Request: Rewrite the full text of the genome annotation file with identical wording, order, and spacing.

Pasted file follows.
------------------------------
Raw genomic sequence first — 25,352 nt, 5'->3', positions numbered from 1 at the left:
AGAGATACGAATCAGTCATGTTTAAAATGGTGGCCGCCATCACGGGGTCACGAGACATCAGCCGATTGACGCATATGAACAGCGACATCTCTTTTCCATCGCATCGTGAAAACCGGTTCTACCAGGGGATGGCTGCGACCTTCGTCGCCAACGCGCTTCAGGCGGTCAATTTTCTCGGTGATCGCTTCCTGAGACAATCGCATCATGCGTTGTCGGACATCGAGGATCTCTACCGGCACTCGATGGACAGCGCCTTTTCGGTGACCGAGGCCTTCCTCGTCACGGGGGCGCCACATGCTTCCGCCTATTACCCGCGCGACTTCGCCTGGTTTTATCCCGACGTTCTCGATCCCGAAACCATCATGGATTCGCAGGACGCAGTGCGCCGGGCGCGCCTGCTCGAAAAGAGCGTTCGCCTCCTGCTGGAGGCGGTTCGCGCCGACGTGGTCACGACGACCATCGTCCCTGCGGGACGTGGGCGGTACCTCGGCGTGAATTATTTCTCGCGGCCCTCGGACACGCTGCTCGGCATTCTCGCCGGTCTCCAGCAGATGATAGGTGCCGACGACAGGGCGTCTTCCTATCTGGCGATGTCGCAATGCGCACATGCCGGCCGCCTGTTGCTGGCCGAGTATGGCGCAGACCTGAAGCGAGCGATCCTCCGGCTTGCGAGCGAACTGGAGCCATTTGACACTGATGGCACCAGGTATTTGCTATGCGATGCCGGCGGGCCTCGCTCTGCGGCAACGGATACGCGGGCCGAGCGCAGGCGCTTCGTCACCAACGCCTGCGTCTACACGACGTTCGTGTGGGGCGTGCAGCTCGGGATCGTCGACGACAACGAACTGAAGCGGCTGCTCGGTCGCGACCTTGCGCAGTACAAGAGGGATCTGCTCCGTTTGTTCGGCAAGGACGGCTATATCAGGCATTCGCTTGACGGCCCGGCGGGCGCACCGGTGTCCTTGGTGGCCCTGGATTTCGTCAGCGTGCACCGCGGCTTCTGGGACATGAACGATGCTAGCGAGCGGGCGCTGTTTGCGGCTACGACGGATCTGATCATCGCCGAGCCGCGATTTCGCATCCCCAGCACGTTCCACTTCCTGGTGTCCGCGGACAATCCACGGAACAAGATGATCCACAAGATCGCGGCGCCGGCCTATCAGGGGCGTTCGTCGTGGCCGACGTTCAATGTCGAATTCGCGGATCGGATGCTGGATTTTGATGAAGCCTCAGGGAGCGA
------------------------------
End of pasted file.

Raw genomic sequence first — 25,352 nt, 5'->3', positions numbered from 1 at the left:
AGAGATACGAATCAGTCATGTTTAAAATGGTGGCCGCCATCACGGGGTCACGAGACATCAGCCGATTGACGCATATGAACAGCGACATCTCTTTTCCATCGCATCGTGAAAACCGGTTCTACCAGGGGATGGCTGCGACCTTCGTCGCCAACGCGCTTCAGGCGGTCAATTTTCTCGGTGATCGCTTCCTGAGACAATCGCATCATGCGTTGTCGGACATCGAGGATCTCTACCGGCACTCGATGGACAGCGCCTTTTCGGTGACCGAGGCCTTCCTCGTCACGGGGGCGCCACATGCTTCCGCCTATTACCCGCGCGACTTCGCCTGGTTTTATCCCGACGTTCTCGATCCCGAAACCATCATGGATTCGCAGGACGCAGTGCGCCGGGCGCGCCTGCTCGAAAAGAGCGTTCGCCTCCTGCTGGAGGCGGTTCGCGCCGACGTGGTCACGACGACCATCGTCCCTGCGGGACGTGGGCGGTACCTCGGCGTGAATTATTTCTCGCGGCCCTCGGACACGCTGCTCGGCATTCTCGCCGGTCTCCAGCAGATGATAGGTGCCGACGACAGGGCGTCTTCCTATCTGGCGATGTCGCAATGCGCACATGCCGGCCGCCTGTTGCTGGCCGAGTATGGCGCAGACCTGAAGCGAGCGATCCTCCGGCTTGCGAGCGAACTGGAGCCATTTGACACTGATGGCACCAGGTATTTGCTATGCGATGCCGGCGGGCCTCGCTCTGCGGCAACGGATACGCGGGCCGAGCGCAGGCGCTTCGTCACCAACGCCTGCGTCTACACGACGTTCGTGTGGGGCGTGCAGCTCGGGATCGTCGACGACAACGAACTGAAGCGGCTGCTCGGTCGCGACCTTGCGCAGTACAAGAGGGATCTGCTCCGTTTGTTCGGCAAGGACGGCTATATCAGGCATTCGCTTGACGGCCCGGCGGGCGCACCGGTGTCCTTGGTGGCCCTGGATTTCGTCAGCGTGCACCGCGGCTTCTGGGACATGAACGATGCTAGCGAGCGGGCGCTGTTTGCGGCTACGACGGATCTGATCATCGCCGAGCCGCGATTTCGCATCCCCAGCACGTTCCACTTCCTGGTGTCCGCGGACAATCCACGGAACAAGATGATCCACAAGATCGCGGCGCCGGCCTATCAGGGGCGTTCGTCGTGGCCGACGTTCAATGTCGAATTCGCGGATCGGATGCTGGATTTTGATGAAGCCTCAGGGAGCGA